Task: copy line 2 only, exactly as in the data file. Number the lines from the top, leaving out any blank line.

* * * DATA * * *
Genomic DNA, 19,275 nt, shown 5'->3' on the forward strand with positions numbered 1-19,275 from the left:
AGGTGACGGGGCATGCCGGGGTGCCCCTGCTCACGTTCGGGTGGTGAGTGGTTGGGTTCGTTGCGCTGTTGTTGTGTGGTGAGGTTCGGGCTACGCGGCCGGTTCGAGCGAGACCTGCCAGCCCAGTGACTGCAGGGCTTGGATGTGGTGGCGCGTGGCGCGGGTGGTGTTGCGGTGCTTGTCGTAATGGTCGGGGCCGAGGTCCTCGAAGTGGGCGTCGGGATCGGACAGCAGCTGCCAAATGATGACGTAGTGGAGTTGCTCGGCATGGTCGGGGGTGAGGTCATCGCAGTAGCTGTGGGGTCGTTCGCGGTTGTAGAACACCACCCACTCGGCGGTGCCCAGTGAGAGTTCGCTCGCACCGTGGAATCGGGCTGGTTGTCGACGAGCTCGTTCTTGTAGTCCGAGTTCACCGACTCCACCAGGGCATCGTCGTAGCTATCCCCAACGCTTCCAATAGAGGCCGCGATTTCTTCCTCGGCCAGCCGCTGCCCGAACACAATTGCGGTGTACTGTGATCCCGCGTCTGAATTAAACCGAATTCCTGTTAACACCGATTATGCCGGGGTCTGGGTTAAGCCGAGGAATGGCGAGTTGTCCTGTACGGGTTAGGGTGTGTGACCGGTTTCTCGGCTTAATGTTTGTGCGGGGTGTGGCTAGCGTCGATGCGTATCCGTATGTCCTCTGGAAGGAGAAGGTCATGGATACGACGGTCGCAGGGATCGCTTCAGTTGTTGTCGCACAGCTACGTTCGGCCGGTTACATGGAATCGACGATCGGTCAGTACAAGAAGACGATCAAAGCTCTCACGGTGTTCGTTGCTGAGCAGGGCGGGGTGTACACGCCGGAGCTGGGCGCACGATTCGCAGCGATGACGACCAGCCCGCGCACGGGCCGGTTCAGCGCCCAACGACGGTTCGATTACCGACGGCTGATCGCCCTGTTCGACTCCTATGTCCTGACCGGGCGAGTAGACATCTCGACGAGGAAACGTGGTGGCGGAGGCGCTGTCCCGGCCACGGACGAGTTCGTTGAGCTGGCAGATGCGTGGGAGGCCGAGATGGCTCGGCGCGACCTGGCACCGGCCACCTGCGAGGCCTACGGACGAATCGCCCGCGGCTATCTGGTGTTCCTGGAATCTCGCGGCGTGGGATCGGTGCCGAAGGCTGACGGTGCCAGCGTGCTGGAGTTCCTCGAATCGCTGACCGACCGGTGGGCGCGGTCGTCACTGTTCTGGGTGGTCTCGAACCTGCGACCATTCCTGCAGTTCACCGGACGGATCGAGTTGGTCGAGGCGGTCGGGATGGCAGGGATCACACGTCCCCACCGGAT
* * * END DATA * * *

AGGTGACGGGGCATGCCGGGGTGCCCCTGCTCACGTTCGGGTGGTGAGTGGTTGGGTTCGTTGCGCTGTTGTTGTGTGGTGAGGTTCGGGCTACGCGGCCGGTTCGAGCGAGACCTGCCAGCCCAGTGACTGCAGGGCTTGGATGTGGTGGCGCGTGGCGCGGGTGGTGTTGCGGTGCTTGTCGTAATGGTCGGGGCCGAGGTCCTCGAAGTGGGCGTCGGGATCGGACAGCAGCTGCCAAATGATGACGTAGTGGAGTTGCTCGGCATGGTCGGGGGTGAGGTCATCGCAGTAGCTGTGGGGTCGTTCGCGGTTGTAGAACACCACCCACTCGGCGGTGCCCAGTGAGAGTTCGCTCGCACCGTGGAATCGGGCTGGTTGTCGACGAGCTCGTTCTTGTAGTCCGAGTTCACCGACTCCACCAGGGCATCGTCGTAGCTATCCCCAACGCTTCCAATAGAGGCCGCGATTTCTTCCTCGGCCAGCCGCTGCCCGAACACAATTGCGGTGTACTGTGATCCCGCGTCTGAATTAAACCGAATTCCTGTTAACACCGATTATGCCGGGGTCTGGGTTAAGCCGAGGAATGGCGAGTTGTCCTGTACGGGTTAGGGTGTGTGACCGGTTTCTCGGCTTAATGTTTGTGCGGGGTGTGGCTAGCGTCGATGCGTATCCGTATGTCCTCTGGAAGGAGAAGGTCATGGATACGACGGTCGCAGGGATCGCTTCAGTTGTTGTCGCACAGCTACGTTCGGCCGGTTACATGGAATCGACGATCGGTCAGTACAAGAAGACGATCAAAGCTCTCACGGTGTTCGTTGCTGAGCAGGGCGGGGTGTACACGCCGGAGCTGGGCGCACGATTCGCAGCGATGACGACCAGCCCGCGCACGGGCCGGTTCAGCGCCCAACGACGGTTCGATTACCGACGGCTGATCGCCCTGTTCGACTCCTATGTCCTGACCGGGCGAGTAGACATCTCGACGAGGAAACGTGGTGGCGGAGGCGCTGTCCCGGCCACGGACGAGTTCGTTGAGCTGGCAGATGCGTGGGAGGCCGAGATGGCTCGGCGCGACCTGGCACCGGCCACCTGCGAGGCCTACGGACGAATCGCCCGCGGCTATCTGGTGTTCCTGGAATCTCGCGGCGTGGGATCGGTGCCGAAGGCTGACGGTGCCAGCGTGCTGGAGTTCCTCGAATCGCTGACCGACCGGTGGGCGCGGTCGTCACTGTTCTGGGTGGTCTCGAACCTGCGACCATTCCTGCAGTTCACCGGACGGATCGAGTTGGTCGAGGCGGTCGGGATGGCAGGGATCACACGTCCCCACCGGAT